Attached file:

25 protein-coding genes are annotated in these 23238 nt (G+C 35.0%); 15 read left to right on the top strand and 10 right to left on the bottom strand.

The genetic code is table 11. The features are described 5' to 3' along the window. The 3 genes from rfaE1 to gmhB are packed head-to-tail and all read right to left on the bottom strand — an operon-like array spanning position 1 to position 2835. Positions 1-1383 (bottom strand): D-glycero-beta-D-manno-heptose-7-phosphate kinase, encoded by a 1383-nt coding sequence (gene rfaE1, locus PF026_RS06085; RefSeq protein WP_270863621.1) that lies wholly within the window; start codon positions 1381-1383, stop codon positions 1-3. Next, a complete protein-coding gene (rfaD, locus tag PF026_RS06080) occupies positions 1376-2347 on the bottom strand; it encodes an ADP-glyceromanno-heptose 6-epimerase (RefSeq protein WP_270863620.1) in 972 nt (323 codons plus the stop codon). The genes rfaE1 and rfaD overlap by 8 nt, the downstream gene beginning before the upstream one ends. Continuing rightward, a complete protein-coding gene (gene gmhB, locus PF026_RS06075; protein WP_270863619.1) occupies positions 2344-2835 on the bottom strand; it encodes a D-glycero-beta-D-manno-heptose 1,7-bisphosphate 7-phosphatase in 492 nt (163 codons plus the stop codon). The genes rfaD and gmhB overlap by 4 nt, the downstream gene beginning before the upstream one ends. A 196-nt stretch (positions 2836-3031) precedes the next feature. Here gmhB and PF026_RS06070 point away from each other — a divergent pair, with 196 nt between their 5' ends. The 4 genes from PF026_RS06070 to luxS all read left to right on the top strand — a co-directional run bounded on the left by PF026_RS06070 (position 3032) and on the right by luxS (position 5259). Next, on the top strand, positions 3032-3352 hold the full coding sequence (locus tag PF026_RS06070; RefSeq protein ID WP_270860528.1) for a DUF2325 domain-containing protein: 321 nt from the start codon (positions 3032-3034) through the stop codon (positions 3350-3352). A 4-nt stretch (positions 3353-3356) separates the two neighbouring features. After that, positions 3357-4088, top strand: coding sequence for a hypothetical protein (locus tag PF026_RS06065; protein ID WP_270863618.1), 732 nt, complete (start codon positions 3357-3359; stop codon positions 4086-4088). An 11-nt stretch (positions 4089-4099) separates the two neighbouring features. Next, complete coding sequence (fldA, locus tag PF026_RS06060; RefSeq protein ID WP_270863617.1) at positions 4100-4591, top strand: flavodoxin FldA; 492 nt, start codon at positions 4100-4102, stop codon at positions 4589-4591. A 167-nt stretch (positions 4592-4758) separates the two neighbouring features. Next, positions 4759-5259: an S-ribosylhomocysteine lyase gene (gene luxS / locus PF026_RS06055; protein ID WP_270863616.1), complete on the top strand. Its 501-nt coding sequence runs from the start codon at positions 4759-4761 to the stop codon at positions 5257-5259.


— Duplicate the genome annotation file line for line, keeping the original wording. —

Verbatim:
25 protein-coding genes are annotated in these 23238 nt (G+C 35.0%); 15 read left to right on the top strand and 10 right to left on the bottom strand.

The genetic code is table 11. The features are described 5' to 3' along the window. The 3 genes from rfaE1 to gmhB are packed head-to-tail and all read right to left on the bottom strand — an operon-like array spanning position 1 to position 2835. Positions 1-1383 (bottom strand): D-glycero-beta-D-manno-heptose-7-phosphate kinase, encoded by a 1383-nt coding sequence (gene rfaE1, locus PF026_RS06085; RefSeq protein WP_270863621.1) that lies wholly within the window; start codon positions 1381-1383, stop codon positions 1-3. Next, a complete protein-coding gene (rfaD, locus tag PF026_RS06080) occupies positions 1376-2347 on the bottom strand; it encodes an ADP-glyceromanno-heptose 6-epimerase (RefSeq protein WP_270863620.1) in 972 nt (323 codons plus the stop codon). The genes rfaE1 and rfaD overlap by 8 nt, the downstream gene beginning before the upstream one ends. Continuing rightward, a complete protein-coding gene (gene gmhB, locus PF026_RS06075; protein WP_270863619.1) occupies positions 2344-2835 on the bottom strand; it encodes a D-glycero-beta-D-manno-heptose 1,7-bisphosphate 7-phosphatase in 492 nt (163 codons plus the stop codon). The genes rfaD and gmhB overlap by 4 nt, the downstream gene beginning before the upstream one ends. A 196-nt stretch (positions 2836-3031) precedes the next feature. Here gmhB and PF026_RS06070 point away from each other — a divergent pair, with 196 nt between their 5' ends. The 4 genes from PF026_RS06070 to luxS all read left to right on the top strand — a co-directional run bounded on the left by PF026_RS06070 (position 3032) and on the right by luxS (position 5259). Next, on the top strand, positions 3032-3352 hold the full coding sequence (locus tag PF026_RS06070; RefSeq protein ID WP_270860528.1) for a DUF2325 domain-containing protein: 321 nt from the start codon (positions 3032-3034) through the stop codon (positions 3350-3352). A 4-nt stretch (positions 3353-3356) separates the two neighbouring features. After that, positions 3357-4088, top strand: coding sequence for a hypothetical protein (locus tag PF026_RS06065; protein ID WP_270863618.1), 732 nt, complete (start codon positions 3357-3359; stop codon positions 4086-4088). An 11-nt stretch (positions 4089-4099) separates the two neighbouring features. Next, complete coding sequence (fldA, locus tag PF026_RS06060; RefSeq protein ID WP_270863617.1) at positions 4100-4591, top strand: flavodoxin FldA; 492 nt, start codon at positions 4100-4102, stop codon at positions 4589-4591. A 167-nt stretch (positions 4592-4758) separates the two neighbouring features. Next, positions 4759-5259: an S-ribosylhomocysteine lyase gene (gene luxS / locus PF026_RS06055; protein ID WP_270863616.1), complete on the top strand. Its 501-nt coding sequence runs from the start codon at positions 4759-4761 to the stop codon at positions 5257-5259.